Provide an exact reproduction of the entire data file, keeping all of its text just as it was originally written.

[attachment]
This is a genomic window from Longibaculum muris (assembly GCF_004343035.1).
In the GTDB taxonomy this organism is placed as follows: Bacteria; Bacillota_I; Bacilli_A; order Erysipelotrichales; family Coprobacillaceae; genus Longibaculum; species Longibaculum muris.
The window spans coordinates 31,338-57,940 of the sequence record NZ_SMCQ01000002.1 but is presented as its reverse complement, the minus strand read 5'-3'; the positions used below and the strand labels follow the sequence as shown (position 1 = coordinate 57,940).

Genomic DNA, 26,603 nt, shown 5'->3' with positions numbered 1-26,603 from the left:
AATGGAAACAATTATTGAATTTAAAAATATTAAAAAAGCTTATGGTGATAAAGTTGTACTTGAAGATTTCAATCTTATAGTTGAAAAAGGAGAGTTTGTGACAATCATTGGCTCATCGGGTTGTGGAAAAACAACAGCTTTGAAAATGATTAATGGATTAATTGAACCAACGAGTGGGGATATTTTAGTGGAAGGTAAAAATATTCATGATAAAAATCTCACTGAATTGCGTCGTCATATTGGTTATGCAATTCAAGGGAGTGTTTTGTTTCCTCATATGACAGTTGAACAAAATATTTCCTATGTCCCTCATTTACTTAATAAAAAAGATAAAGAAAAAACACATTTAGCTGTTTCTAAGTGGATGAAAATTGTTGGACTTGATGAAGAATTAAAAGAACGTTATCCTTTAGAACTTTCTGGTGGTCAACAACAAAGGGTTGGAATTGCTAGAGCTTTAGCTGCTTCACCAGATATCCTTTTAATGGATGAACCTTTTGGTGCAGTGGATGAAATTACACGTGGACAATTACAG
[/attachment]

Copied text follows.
This is a genomic window from Longibaculum muris (assembly GCF_004343035.1).
In the GTDB taxonomy this organism is placed as follows: Bacteria; Bacillota_I; Bacilli_A; order Erysipelotrichales; family Coprobacillaceae; genus Longibaculum; species Longibaculum muris.
The window spans coordinates 31,338-57,940 of the sequence record NZ_SMCQ01000002.1 but is presented as its reverse complement, the minus strand read 5'-3'; the positions used below and the strand labels follow the sequence as shown (position 1 = coordinate 57,940).

Genomic DNA, 26,603 nt, shown 5'->3' with positions numbered 1-26,603 from the left:
AATGGAAACAATTATTGAATTTAAAAATATTAAAAAAGCTTATGGTGATAAAGTTGTACTTGAAGATTTCAATCTTATAGTTGAAAAAGGAGAGTTTGTGACAATCATTGGCTCATCGGGTTGTGGAAAAACAACAGCTTTGAAAATGATTAATGGATTAATTGAACCAACGAGTGGGGATATTTTAGTGGAAGGTAAAAATATTCATGATAAAAATCTCACTGAATTGCGTCGTCATATTGGTTATGCAATTCAAGGGAGTGTTTTGTTTCCTCATATGACAGTTGAACAAAATATTTCCTATGTCCCTCATTTACTTAATAAAAAAGATAAAGAAAAAACACATTTAGCTGTTTCTAAGTGGATGAAAATTGTTGGACTTGATGAAGAATTAAAAGAACGTTATCCTTTAGAACTTTCTGGTGGTCAACAACAAAGGGTTGGAATTGCTAGAGCTTTAGCTGCTTCACCAGATATCCTTTTAATGGATGAACCTTTTGGTGCAGTGGATGAAATTACACGTGGACAATTACAG